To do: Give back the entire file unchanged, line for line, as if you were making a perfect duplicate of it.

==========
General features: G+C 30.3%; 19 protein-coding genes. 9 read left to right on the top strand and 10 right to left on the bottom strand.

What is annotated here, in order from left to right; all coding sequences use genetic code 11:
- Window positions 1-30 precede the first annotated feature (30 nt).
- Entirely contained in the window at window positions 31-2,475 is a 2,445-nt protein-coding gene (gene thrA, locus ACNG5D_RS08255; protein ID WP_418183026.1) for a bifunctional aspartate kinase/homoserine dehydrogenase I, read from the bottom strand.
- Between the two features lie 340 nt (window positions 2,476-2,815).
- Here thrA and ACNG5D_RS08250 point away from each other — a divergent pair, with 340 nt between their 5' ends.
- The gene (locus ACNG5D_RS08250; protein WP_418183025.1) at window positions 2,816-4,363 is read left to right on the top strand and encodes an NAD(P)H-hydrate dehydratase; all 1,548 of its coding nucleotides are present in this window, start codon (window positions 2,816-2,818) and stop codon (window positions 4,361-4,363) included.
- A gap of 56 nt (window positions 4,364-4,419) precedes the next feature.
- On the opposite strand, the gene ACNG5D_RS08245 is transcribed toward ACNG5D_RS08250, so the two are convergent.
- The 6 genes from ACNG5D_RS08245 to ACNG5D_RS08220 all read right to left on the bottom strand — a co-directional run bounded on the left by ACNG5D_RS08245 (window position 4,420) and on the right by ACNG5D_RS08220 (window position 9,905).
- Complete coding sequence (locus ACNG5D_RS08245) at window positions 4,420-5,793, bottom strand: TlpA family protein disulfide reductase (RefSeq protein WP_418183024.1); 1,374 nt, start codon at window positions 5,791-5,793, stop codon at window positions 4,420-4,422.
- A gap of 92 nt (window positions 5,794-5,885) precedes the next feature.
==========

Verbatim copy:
General features: G+C 30.3%; 19 protein-coding genes. 9 read left to right on the top strand and 10 right to left on the bottom strand.

What is annotated here, in order from left to right; all coding sequences use genetic code 11:
- Window positions 1-30 precede the first annotated feature (30 nt).
- Entirely contained in the window at window positions 31-2,475 is a 2,445-nt protein-coding gene (gene thrA, locus ACNG5D_RS08255; protein ID WP_418183026.1) for a bifunctional aspartate kinase/homoserine dehydrogenase I, read from the bottom strand.
- Between the two features lie 340 nt (window positions 2,476-2,815).
- Here thrA and ACNG5D_RS08250 point away from each other — a divergent pair, with 340 nt between their 5' ends.
- The gene (locus ACNG5D_RS08250; protein WP_418183025.1) at window positions 2,816-4,363 is read left to right on the top strand and encodes an NAD(P)H-hydrate dehydratase; all 1,548 of its coding nucleotides are present in this window, start codon (window positions 2,816-2,818) and stop codon (window positions 4,361-4,363) included.
- A gap of 56 nt (window positions 4,364-4,419) precedes the next feature.
- On the opposite strand, the gene ACNG5D_RS08245 is transcribed toward ACNG5D_RS08250, so the two are convergent.
- The 6 genes from ACNG5D_RS08245 to ACNG5D_RS08220 all read right to left on the bottom strand — a co-directional run bounded on the left by ACNG5D_RS08245 (window position 4,420) and on the right by ACNG5D_RS08220 (window position 9,905).
- Complete coding sequence (locus ACNG5D_RS08245) at window positions 4,420-5,793, bottom strand: TlpA family protein disulfide reductase (RefSeq protein WP_418183024.1); 1,374 nt, start codon at window positions 5,791-5,793, stop codon at window positions 4,420-4,422.
- A gap of 92 nt (window positions 5,794-5,885) precedes the next feature.